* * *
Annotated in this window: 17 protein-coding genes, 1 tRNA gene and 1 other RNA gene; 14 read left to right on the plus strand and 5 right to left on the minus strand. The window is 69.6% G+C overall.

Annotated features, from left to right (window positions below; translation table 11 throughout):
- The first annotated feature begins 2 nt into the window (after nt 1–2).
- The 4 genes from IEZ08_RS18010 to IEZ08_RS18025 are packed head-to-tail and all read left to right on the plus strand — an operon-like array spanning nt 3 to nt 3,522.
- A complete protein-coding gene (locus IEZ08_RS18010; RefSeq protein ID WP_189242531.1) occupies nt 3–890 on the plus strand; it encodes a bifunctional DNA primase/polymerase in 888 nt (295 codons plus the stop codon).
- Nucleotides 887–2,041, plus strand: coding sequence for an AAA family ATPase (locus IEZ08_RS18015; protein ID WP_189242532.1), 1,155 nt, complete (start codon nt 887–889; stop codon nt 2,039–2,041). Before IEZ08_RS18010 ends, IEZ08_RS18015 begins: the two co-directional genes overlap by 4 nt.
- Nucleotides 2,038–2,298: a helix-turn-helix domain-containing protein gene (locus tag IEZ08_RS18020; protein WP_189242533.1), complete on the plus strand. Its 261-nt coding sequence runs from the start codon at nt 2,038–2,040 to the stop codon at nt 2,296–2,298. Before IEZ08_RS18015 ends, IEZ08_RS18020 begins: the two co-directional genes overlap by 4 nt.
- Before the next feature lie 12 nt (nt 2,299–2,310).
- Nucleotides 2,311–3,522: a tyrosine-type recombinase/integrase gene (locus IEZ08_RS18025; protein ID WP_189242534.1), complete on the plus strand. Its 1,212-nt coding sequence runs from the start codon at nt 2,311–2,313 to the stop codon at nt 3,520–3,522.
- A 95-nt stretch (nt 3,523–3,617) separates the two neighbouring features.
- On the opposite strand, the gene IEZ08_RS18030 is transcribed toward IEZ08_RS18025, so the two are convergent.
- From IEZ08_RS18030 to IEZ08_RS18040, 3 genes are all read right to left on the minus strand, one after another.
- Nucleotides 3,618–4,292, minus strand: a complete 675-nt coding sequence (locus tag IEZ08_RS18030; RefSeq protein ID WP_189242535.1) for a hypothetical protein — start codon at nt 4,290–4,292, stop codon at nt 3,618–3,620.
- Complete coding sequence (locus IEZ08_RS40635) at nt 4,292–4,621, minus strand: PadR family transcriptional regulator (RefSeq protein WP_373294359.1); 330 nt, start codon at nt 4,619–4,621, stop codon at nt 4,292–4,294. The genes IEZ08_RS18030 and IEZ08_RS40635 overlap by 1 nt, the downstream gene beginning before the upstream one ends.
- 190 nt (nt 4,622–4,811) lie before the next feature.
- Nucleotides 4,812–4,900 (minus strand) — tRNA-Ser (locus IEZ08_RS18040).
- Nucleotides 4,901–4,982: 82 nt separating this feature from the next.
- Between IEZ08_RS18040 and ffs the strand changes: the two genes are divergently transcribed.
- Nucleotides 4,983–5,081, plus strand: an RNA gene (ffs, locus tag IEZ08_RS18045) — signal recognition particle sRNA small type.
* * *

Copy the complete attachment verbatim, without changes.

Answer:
Annotated in this window: 17 protein-coding genes, 1 tRNA gene and 1 other RNA gene; 14 read left to right on the plus strand and 5 right to left on the minus strand. The window is 69.6% G+C overall.

Annotated features, from left to right (window positions below; translation table 11 throughout):
- The first annotated feature begins 2 nt into the window (after nt 1–2).
- The 4 genes from IEZ08_RS18010 to IEZ08_RS18025 are packed head-to-tail and all read left to right on the plus strand — an operon-like array spanning nt 3 to nt 3,522.
- A complete protein-coding gene (locus IEZ08_RS18010; RefSeq protein ID WP_189242531.1) occupies nt 3–890 on the plus strand; it encodes a bifunctional DNA primase/polymerase in 888 nt (295 codons plus the stop codon).
- Nucleotides 887–2,041, plus strand: coding sequence for an AAA family ATPase (locus IEZ08_RS18015; protein ID WP_189242532.1), 1,155 nt, complete (start codon nt 887–889; stop codon nt 2,039–2,041). Before IEZ08_RS18010 ends, IEZ08_RS18015 begins: the two co-directional genes overlap by 4 nt.
- Nucleotides 2,038–2,298: a helix-turn-helix domain-containing protein gene (locus tag IEZ08_RS18020; protein WP_189242533.1), complete on the plus strand. Its 261-nt coding sequence runs from the start codon at nt 2,038–2,040 to the stop codon at nt 2,296–2,298. Before IEZ08_RS18015 ends, IEZ08_RS18020 begins: the two co-directional genes overlap by 4 nt.
- Before the next feature lie 12 nt (nt 2,299–2,310).
- Nucleotides 2,311–3,522: a tyrosine-type recombinase/integrase gene (locus IEZ08_RS18025; protein ID WP_189242534.1), complete on the plus strand. Its 1,212-nt coding sequence runs from the start codon at nt 2,311–2,313 to the stop codon at nt 3,520–3,522.
- A 95-nt stretch (nt 3,523–3,617) separates the two neighbouring features.
- On the opposite strand, the gene IEZ08_RS18030 is transcribed toward IEZ08_RS18025, so the two are convergent.
- From IEZ08_RS18030 to IEZ08_RS18040, 3 genes are all read right to left on the minus strand, one after another.
- Nucleotides 3,618–4,292, minus strand: a complete 675-nt coding sequence (locus tag IEZ08_RS18030; RefSeq protein ID WP_189242535.1) for a hypothetical protein — start codon at nt 4,290–4,292, stop codon at nt 3,618–3,620.
- Complete coding sequence (locus IEZ08_RS40635) at nt 4,292–4,621, minus strand: PadR family transcriptional regulator (RefSeq protein WP_373294359.1); 330 nt, start codon at nt 4,619–4,621, stop codon at nt 4,292–4,294. The genes IEZ08_RS18030 and IEZ08_RS40635 overlap by 1 nt, the downstream gene beginning before the upstream one ends.
- 190 nt (nt 4,622–4,811) lie before the next feature.
- Nucleotides 4,812–4,900 (minus strand) — tRNA-Ser (locus IEZ08_RS18040).
- Nucleotides 4,901–4,982: 82 nt separating this feature from the next.
- Between IEZ08_RS18040 and ffs the strand changes: the two genes are divergently transcribed.
- Nucleotides 4,983–5,081, plus strand: an RNA gene (ffs, locus tag IEZ08_RS18045) — signal recognition particle sRNA small type.